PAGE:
Thomas Sugrue, writing in the New Yorker, tells the story of his childhood neighbors in northwest Detroit as an example of how the black middle class in Detroit rose and fell, and how a large segment of Detroit's population is endangered by the cutbacks in city government spurred by the city's fiscal crisis.
Sugrue, a professor of history and sociology at the University of Pennsylvania, is the author of "The Origins of the Urban Crisis: Race and Inequality in Postwar Detroit," a 1996 book that is frequently cited as the seminal explanation for the city's long-lasting crisis.
In the New Yorker, Sugrue writes how Ron and Loretta Martin and their three sons were one of the first black families on his block in 1973. He was a policeman; she was a teacher, and "both were at the vanguard of a new generation of black Americans who vaulted into the middle class through public employment."
"Today, government employment, however fragile, is the mainstay of Detroit’s economy. At the beginning of 2013, the public sector directly provided more than forty thousand jobs in the city. Among Detroit’s top five employers are the city itself, the Detroit public schools, and the federal government. By contrast, the last two automakers with substantial operations in the city, Chrysler and General Motors, employ only about four thousand workers each."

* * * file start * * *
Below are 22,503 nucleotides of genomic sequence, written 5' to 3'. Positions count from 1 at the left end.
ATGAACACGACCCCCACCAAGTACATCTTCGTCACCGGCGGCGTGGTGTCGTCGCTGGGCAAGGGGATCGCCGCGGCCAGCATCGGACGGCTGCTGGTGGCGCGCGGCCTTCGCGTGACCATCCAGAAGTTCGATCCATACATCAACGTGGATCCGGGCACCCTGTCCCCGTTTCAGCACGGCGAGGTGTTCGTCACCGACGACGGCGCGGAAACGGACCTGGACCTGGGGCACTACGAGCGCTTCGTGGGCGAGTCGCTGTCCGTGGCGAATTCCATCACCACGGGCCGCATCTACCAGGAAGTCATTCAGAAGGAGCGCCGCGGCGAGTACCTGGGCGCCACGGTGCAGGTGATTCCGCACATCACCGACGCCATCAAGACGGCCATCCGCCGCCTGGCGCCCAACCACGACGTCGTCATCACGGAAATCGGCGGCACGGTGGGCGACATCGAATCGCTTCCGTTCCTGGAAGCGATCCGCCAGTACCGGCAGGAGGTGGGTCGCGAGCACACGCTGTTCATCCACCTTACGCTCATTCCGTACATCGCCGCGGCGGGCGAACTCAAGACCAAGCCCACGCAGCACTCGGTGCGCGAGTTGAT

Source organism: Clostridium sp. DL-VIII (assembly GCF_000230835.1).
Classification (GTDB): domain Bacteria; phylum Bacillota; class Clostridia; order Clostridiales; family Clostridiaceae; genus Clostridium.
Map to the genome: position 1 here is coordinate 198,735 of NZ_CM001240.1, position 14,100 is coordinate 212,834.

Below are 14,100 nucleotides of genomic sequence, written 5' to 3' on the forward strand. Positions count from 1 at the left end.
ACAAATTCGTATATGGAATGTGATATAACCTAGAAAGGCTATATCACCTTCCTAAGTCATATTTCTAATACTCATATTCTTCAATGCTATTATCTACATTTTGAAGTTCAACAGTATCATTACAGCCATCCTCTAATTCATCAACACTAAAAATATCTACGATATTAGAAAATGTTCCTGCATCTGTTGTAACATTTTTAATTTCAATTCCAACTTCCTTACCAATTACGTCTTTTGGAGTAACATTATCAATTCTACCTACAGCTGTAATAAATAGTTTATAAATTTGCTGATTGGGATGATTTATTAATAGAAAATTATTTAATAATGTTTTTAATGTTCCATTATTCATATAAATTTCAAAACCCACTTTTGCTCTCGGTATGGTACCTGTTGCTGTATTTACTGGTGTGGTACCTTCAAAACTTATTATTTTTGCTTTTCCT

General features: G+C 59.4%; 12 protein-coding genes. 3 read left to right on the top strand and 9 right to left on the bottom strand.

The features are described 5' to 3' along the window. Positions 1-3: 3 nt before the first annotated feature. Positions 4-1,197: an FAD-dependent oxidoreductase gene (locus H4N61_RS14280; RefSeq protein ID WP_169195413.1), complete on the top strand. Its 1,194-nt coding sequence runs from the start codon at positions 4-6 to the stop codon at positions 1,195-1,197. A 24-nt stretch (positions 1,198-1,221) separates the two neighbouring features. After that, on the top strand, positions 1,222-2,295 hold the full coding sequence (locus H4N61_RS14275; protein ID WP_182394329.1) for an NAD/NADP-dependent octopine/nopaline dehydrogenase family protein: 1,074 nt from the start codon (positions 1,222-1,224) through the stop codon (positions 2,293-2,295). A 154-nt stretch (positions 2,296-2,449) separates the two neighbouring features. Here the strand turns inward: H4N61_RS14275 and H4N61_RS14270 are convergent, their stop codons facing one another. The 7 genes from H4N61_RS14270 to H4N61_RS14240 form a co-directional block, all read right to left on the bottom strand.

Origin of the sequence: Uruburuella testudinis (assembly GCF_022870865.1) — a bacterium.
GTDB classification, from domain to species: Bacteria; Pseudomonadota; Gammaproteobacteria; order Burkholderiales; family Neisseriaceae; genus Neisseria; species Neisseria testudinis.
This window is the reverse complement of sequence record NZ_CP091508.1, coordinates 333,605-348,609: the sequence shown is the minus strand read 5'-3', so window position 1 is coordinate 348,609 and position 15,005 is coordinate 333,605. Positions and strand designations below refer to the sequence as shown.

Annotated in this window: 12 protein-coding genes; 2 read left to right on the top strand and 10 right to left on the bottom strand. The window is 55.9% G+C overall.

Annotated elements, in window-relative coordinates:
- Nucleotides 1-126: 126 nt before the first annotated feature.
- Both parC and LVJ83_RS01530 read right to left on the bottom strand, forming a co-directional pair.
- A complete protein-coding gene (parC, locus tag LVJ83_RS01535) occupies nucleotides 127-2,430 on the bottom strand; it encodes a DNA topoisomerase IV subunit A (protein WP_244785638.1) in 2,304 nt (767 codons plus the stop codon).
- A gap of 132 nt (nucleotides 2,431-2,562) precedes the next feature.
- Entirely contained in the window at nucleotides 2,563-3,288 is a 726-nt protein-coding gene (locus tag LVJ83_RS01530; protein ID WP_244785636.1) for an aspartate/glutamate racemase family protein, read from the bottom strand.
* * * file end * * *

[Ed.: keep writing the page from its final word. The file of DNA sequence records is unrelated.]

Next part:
By the time the Martins moved in, blue collar jobs were disappearing, Sugrue writes. Yet the children of auto workers began to benefit from the hard-won gains of the civil-rights movement; as the assembly lines halted, more and more blacks found new opportunities, like the Martins, as teachers and cops, or as social workers and firefighters, clerks and accountants, city attorneys and court reporters.
Today, though, bankruptcy poses just as pressing a crisis as the collapse of the auto industry. "The city will likely have no choice—short of the near-impossible prospect of a federal bailout—but to cut spending drastically, lay off workers, and axe pension and health benefits. But the cuts will exact a high price. The Detroit that emerges from bankruptcy will have a lot fewer Ron and Loretta Martins, and a lot less hope."